Several considerations are necessary while sentencing a person for life. The proceedings of the trial and related formalities have to be reviewed to upgrade the system. An analysis of the trial standards is essential so that everything proceeds on fair basis. The imprisonment conditions that would be applied to the imprisoned should also be checked to ensure that human values are not exploited at any point. Since many prisons in the country have been reported to lack fair treatment with the prisoners, the legislative bodies must focus on improving the situation by making necessary amendments and policies.
The law should support basic human rights as do the democratic system of the country. The legislative decrees must match the spirit of democracy and the trending views of people. This is because the system and the law should give value to the opinions and preferences of people in a democratic country. The death penalty has lost support of public opinion and therefore the courts should pass new orders to eliminate this penalty.
The death penalty can be replaced by available alternatives including the life-time imprisonment with parole and the life-time imprisonment without parole. The second alternative is further to be used rarely because it is almost equivalent to the death sentence (The abolition of the death penalty and its alternative sanction, n.d.). However, the first alternative is a positive solution to the issue, and it assumes at least the basic human rights of a person. These alternatives can be implemented considering the contexts and natures of the cases to keep a balance of justice and fairness. A life time imprisonment will make the convicted deprived of all possibilities of social and economic growth, leaving only the possibilities of acquiring basic human needs and wants.
The surviving members of the family of the victim need attention and care (Sentencing Alternatives, n.d.). Their financial support becomes a necessity if they are deprived of the source of income as a result of the demise of victim. The responsibility of the state government is evident to support the family of victim and make necessary arrangement to facilitate them in every aspect. Further, among the available alternatives, it is important that prevention programs should be carried out to change the mentality of potential criminals (Alternatives to the Death Penalty | Oregonians for Alternatives to the Death Penalty, n.d.). Domestic violence should be eliminated through effective planning and control. The law and order have to be upgraded to stop occurrence of any such crimes. Prevention should be at that level that eliminates the need of cure.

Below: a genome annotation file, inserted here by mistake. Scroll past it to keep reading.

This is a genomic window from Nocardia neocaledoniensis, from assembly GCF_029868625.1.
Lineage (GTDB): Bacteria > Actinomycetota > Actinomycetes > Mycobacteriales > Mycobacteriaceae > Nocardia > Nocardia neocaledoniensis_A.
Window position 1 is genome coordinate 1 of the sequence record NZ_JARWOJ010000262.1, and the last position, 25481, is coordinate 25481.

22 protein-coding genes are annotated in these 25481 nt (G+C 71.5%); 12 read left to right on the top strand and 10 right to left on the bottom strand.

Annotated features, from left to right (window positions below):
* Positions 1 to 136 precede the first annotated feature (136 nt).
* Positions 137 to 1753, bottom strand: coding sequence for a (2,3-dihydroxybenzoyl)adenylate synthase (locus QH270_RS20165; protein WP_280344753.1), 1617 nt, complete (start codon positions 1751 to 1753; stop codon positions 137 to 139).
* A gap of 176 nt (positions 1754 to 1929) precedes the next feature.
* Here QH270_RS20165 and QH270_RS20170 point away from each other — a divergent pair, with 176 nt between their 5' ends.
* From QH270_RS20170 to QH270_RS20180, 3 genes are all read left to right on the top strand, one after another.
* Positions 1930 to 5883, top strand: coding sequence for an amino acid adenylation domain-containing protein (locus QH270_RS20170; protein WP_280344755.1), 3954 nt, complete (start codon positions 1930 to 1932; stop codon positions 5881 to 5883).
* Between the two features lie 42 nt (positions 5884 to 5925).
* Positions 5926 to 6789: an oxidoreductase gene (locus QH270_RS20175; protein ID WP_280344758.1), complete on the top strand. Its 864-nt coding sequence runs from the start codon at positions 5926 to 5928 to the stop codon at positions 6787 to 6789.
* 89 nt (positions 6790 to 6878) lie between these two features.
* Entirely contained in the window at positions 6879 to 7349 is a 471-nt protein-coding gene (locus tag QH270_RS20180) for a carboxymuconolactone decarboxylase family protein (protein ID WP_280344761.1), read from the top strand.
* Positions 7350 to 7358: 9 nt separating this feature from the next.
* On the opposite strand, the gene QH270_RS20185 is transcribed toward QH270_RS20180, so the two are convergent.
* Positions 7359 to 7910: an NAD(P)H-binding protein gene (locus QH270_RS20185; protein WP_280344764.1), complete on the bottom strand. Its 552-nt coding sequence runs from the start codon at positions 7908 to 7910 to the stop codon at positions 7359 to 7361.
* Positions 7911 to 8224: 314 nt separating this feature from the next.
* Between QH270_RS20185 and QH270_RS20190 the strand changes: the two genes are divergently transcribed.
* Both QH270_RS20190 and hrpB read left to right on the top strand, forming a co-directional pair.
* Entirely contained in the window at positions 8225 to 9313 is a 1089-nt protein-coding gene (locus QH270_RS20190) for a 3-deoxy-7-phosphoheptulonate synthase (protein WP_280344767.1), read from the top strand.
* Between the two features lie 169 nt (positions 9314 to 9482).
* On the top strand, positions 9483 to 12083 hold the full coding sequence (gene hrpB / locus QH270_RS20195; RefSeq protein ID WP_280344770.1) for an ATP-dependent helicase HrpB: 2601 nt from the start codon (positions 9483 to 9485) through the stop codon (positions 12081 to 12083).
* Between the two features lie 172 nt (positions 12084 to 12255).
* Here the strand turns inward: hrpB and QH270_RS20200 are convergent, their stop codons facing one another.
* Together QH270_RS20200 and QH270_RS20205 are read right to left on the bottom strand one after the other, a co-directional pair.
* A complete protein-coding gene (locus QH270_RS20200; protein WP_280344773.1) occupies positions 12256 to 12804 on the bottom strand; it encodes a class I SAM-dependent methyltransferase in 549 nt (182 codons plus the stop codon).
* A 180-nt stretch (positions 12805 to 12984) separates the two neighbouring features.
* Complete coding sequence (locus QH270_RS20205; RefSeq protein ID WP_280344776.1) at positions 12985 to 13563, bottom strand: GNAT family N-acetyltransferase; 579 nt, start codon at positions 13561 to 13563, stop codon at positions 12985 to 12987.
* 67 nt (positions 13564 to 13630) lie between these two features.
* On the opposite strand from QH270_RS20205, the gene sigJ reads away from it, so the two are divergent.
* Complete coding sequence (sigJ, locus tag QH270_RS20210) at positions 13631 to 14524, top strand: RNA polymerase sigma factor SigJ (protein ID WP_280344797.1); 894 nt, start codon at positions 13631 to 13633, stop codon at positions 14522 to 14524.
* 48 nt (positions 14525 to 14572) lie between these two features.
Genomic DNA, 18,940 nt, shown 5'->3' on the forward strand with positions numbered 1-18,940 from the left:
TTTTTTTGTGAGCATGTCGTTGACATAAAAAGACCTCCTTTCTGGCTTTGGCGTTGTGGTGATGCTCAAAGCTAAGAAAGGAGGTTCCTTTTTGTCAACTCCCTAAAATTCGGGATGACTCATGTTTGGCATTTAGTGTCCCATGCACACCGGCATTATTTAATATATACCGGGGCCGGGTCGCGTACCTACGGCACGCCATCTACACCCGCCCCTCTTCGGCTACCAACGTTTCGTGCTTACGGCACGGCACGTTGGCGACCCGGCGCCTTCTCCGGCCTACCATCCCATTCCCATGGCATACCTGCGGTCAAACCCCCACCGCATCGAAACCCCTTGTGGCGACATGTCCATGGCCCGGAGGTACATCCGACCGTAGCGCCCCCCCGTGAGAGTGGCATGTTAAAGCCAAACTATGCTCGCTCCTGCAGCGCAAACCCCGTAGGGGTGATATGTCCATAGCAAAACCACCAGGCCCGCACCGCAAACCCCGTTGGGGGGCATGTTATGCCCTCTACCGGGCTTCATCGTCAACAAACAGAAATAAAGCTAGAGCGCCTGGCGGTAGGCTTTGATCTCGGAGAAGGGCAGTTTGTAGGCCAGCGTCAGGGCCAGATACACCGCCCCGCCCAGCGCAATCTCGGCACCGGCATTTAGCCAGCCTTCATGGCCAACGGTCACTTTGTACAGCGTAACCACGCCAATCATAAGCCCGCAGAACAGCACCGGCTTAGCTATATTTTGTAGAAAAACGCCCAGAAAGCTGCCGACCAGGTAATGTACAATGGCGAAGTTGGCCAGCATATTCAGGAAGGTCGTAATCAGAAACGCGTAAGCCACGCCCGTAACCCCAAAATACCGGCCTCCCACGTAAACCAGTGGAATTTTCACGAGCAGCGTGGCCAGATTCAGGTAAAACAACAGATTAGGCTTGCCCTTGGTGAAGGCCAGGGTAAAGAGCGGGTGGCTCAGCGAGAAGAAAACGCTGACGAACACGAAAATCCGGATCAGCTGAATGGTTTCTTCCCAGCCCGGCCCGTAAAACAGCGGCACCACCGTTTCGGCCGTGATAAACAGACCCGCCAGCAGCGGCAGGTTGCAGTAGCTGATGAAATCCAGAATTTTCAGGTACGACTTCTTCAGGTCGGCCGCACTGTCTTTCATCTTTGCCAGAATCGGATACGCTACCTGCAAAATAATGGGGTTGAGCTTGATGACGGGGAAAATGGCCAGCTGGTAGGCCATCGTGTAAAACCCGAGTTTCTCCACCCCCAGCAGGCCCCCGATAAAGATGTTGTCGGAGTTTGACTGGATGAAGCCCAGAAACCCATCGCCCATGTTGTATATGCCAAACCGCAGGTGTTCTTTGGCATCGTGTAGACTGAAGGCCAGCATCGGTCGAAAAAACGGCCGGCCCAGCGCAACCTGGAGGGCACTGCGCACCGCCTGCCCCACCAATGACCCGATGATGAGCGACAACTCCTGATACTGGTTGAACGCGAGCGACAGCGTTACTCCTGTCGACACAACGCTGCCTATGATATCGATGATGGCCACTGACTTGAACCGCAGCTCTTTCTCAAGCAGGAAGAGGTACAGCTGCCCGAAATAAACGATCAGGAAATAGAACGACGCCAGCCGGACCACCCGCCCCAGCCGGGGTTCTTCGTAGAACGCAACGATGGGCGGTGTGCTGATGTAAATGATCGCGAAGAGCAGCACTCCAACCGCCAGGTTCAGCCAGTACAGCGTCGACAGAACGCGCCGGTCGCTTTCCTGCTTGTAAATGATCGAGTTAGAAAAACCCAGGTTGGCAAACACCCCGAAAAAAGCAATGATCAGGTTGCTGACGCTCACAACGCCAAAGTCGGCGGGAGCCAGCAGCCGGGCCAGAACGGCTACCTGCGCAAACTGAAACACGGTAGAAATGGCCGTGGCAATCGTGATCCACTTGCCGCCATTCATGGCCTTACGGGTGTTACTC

Death penalty is an important issue in present time because it has serious implications and effects. It disturbs the dominant number of people in the country due to its contradictory nature and harsh realities. People have stopped supporting the death penalty policy and, therefore, it is being suggested by reformers that the courts must eliminate this sentence from the system. America is the only developed Western country that is still using the death penalty for the convicted of certain crimes like homicide, treason, espionage, rape, etc. The changing views regarding this policy are based on different arguments ranging from financial considerations to incapacitation, innocence, and others. People are living in the atmosphere of democracy and the policies regarding penalties must match with this mentality of people. Possible alternatives to death penalties include a life sentence without parole and a life sentence with parole. The state governments can consider alternatives to death penalties by making necessary amendments in the constitution as well as changes to legislation. No true changes can take place in the system until the government and other authorities stand firm on the principle of democracy and understand the changing views of people precisely.
Alternatives to the Death Penalty | Oregonians for Alternatives to the Death Penalty. (n.d.). Retrieved January 24, 2020, from https://oadp.org/facts/alternatives-death-penalty
Barry, K. (2016). The Death Penalty & the Dignity Clauses. Iowa L. Rev., 102, 383.
Bedau, H. A. (1973). The case against the death penalty. American Civil Liberties Union.
Capital Punishment Law—Guide to Death Penalty Law—HG.org. (n.d.). Retrieved January 24, 2020, from https://www.hg.org/death-penalty.html
Council, N. R., Nagin, D. S., & Pepper, J. V. (2012). Deterrence and the death penalty. National Academies Press Washington, DC.
Dieter, R. C. (2016). A Crisis of Confidence: Americans’ Doubts about the Death Penalty. In Against the Death Penalty (pp. 207–224). Routledge.
Forst, B. (1983). Capital punishment and deterrence: Conflicting evidence. J. Crim. L. & Criminology, 74, 927.
Garrett, B. L., Jakubow, A., & Desai, A. (2017). The American death penalty decline. J. Crim. L. & Criminology, 107, 561.
Radelet, M. L., & Borg, M. J. (2000). The changing nature of death penalty debates. Annual Review of Sociology, 26(1), 43–61.
Schabas, W. A. (2019). International law and the abolition of the death penalty. In Comparative Capital Punishment. Edward Elgar Publishing.
Sentencing Alternatives. (n.d.). Death Penalty Information Center. Retrieved January 24, 2020, from https://deathpenaltyinfo.org/policy-issues/sentencing-alternatives
Steiker, C. S., & Steiker, J. M. (2015). The American death penalty and the (in) visibility of race. The University of Chicago Law Review, 243–294.
The abolition of the death penalty and its alternative sanction. (n.d.). Penal Reform International. Retrieved January 24, 2020, from https://www.penalreform.org/resource/abolition-death-penalty-alternative-sanction-east-africa-kenya/